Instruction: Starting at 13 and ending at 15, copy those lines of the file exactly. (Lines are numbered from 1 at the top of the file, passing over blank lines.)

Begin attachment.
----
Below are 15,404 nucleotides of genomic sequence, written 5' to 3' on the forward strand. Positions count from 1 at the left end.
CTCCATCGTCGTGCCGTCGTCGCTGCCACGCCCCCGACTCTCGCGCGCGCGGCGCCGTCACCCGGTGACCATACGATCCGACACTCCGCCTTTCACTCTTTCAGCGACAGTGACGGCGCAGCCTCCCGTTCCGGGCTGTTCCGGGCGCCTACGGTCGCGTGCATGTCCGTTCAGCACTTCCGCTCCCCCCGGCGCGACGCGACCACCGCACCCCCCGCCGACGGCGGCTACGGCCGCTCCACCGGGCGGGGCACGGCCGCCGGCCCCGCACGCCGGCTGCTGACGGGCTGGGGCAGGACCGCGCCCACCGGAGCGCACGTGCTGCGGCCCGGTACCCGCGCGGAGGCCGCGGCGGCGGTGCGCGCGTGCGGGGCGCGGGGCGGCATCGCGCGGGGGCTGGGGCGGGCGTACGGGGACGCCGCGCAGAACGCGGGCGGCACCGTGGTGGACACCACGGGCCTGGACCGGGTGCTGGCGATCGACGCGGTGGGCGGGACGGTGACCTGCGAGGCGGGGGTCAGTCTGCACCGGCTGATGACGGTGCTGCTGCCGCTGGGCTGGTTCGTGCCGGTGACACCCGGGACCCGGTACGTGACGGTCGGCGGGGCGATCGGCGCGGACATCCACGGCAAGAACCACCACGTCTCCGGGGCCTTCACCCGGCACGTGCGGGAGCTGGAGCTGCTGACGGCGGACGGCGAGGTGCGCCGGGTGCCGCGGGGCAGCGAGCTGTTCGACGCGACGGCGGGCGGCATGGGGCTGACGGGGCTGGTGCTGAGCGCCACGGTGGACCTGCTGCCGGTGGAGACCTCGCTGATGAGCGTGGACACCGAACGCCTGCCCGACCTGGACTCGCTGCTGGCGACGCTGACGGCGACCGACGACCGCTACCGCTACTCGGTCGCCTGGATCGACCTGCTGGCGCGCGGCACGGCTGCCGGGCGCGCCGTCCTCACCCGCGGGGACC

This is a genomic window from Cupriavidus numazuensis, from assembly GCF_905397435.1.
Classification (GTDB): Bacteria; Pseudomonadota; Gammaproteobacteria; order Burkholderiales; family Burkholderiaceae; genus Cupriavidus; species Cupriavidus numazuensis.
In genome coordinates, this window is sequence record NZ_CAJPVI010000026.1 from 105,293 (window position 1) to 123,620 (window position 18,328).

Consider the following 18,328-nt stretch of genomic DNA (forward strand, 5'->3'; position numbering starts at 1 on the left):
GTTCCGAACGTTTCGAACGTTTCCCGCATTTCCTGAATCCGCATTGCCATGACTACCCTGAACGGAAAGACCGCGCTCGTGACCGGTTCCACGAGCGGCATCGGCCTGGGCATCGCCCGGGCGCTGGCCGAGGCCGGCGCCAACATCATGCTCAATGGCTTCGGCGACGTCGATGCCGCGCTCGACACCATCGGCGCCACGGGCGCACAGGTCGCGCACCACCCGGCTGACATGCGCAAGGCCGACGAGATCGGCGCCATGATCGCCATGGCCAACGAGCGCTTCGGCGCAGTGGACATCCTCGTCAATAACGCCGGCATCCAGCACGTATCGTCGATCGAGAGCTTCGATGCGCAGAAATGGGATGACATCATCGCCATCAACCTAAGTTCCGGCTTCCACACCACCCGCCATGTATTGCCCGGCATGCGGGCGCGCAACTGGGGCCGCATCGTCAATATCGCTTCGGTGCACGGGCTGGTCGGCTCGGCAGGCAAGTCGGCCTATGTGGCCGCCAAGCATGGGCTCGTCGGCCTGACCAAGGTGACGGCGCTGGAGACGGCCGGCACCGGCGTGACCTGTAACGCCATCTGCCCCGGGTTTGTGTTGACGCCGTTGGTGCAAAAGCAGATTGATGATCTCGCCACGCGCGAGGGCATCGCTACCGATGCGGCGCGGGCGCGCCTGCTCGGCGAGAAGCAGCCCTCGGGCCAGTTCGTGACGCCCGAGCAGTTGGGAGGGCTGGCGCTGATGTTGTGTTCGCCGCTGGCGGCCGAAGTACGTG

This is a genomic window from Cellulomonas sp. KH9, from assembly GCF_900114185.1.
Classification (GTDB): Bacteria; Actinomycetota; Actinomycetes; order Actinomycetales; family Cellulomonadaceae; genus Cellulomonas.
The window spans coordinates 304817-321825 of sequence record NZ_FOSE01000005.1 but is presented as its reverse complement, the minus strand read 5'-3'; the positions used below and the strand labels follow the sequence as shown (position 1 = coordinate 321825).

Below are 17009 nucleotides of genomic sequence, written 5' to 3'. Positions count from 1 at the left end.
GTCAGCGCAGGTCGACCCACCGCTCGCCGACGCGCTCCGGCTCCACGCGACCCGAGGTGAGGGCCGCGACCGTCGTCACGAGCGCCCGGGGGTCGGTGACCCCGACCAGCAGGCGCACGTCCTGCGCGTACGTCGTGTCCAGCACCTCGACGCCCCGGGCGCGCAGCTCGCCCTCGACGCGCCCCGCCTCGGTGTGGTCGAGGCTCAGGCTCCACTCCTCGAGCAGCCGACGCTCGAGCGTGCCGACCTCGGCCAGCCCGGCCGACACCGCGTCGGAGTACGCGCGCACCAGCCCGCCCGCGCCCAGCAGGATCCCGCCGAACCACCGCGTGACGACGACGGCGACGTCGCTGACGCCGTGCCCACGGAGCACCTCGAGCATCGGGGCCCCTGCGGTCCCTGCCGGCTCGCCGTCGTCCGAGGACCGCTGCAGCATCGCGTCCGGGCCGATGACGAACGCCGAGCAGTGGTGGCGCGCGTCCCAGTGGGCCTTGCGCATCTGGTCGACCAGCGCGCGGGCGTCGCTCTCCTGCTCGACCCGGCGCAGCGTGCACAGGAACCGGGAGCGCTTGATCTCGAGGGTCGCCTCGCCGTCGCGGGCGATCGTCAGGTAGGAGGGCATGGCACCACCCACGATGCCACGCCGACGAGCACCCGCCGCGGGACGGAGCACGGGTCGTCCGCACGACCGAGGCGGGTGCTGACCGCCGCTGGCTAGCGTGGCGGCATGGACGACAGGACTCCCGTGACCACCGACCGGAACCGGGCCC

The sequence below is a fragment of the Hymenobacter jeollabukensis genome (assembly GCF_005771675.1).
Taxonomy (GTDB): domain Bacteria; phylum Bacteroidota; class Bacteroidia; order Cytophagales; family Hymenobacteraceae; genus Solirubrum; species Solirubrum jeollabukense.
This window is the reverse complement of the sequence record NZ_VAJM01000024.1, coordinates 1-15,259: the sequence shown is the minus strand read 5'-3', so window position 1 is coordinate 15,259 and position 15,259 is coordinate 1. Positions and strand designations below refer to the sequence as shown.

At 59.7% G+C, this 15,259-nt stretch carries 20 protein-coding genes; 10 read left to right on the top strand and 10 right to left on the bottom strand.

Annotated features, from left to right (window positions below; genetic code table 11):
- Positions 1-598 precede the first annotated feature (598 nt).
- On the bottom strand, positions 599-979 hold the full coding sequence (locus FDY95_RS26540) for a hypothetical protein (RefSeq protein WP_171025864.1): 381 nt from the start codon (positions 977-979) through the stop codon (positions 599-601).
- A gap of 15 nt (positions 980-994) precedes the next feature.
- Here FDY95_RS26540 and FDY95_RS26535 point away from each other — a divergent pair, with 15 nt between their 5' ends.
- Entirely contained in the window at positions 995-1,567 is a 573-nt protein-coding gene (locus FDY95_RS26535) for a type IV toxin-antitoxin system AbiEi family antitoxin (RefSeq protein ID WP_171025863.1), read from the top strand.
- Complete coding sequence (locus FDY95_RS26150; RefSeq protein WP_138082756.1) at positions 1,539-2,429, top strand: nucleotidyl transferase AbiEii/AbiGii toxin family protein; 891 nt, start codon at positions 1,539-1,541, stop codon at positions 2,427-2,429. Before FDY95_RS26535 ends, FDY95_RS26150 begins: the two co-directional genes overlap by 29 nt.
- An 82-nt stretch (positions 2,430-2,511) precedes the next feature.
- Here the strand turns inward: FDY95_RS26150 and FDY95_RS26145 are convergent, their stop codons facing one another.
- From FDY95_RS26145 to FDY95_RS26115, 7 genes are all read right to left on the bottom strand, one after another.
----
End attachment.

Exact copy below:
The sequence below is a fragment of the Hymenobacter jeollabukensis genome (assembly GCF_005771675.1).
Taxonomy (GTDB): domain Bacteria; phylum Bacteroidota; class Bacteroidia; order Cytophagales; family Hymenobacteraceae; genus Solirubrum; species Solirubrum jeollabukense.
This window is the reverse complement of the sequence record NZ_VAJM01000024.1, coordinates 1-15,259: the sequence shown is the minus strand read 5'-3', so window position 1 is coordinate 15,259 and position 15,259 is coordinate 1. Positions and strand designations below refer to the sequence as shown.